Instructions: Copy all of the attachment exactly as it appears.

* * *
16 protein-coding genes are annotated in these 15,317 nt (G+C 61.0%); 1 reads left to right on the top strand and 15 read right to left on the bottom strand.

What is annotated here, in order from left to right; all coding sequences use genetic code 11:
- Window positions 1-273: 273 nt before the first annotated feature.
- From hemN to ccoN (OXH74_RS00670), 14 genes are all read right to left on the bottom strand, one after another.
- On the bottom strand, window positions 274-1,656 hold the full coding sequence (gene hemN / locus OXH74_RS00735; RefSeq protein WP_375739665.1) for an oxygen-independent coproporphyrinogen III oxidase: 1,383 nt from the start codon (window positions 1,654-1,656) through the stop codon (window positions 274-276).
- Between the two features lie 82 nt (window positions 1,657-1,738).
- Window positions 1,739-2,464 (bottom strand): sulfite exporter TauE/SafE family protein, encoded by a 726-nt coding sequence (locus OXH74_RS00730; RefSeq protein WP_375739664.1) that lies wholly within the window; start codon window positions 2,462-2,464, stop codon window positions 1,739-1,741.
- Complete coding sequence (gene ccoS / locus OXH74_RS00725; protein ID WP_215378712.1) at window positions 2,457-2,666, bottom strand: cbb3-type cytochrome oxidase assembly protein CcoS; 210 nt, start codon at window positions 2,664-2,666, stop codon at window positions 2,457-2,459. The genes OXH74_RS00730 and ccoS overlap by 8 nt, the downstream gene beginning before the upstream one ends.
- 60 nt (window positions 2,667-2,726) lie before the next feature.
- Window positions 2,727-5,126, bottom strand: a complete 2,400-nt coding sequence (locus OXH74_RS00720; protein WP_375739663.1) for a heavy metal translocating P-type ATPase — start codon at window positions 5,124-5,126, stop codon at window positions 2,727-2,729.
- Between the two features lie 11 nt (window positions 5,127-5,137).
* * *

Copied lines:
16 protein-coding genes are annotated in these 15,317 nt (G+C 61.0%); 1 reads left to right on the top strand and 15 read right to left on the bottom strand.

What is annotated here, in order from left to right; all coding sequences use genetic code 11:
- Window positions 1-273: 273 nt before the first annotated feature.
- From hemN to ccoN (OXH74_RS00670), 14 genes are all read right to left on the bottom strand, one after another.
- On the bottom strand, window positions 274-1,656 hold the full coding sequence (gene hemN / locus OXH74_RS00735; RefSeq protein WP_375739665.1) for an oxygen-independent coproporphyrinogen III oxidase: 1,383 nt from the start codon (window positions 1,654-1,656) through the stop codon (window positions 274-276).
- Between the two features lie 82 nt (window positions 1,657-1,738).
- Window positions 1,739-2,464 (bottom strand): sulfite exporter TauE/SafE family protein, encoded by a 726-nt coding sequence (locus OXH74_RS00730; RefSeq protein WP_375739664.1) that lies wholly within the window; start codon window positions 2,462-2,464, stop codon window positions 1,739-1,741.
- Complete coding sequence (gene ccoS / locus OXH74_RS00725; protein ID WP_215378712.1) at window positions 2,457-2,666, bottom strand: cbb3-type cytochrome oxidase assembly protein CcoS; 210 nt, start codon at window positions 2,664-2,666, stop codon at window positions 2,457-2,459. The genes OXH74_RS00730 and ccoS overlap by 8 nt, the downstream gene beginning before the upstream one ends.
- 60 nt (window positions 2,667-2,726) lie before the next feature.
- Window positions 2,727-5,126, bottom strand: a complete 2,400-nt coding sequence (locus OXH74_RS00720; protein WP_375739663.1) for a heavy metal translocating P-type ATPase — start codon at window positions 5,124-5,126, stop codon at window positions 2,727-2,729.
- Between the two features lie 11 nt (window positions 5,127-5,137).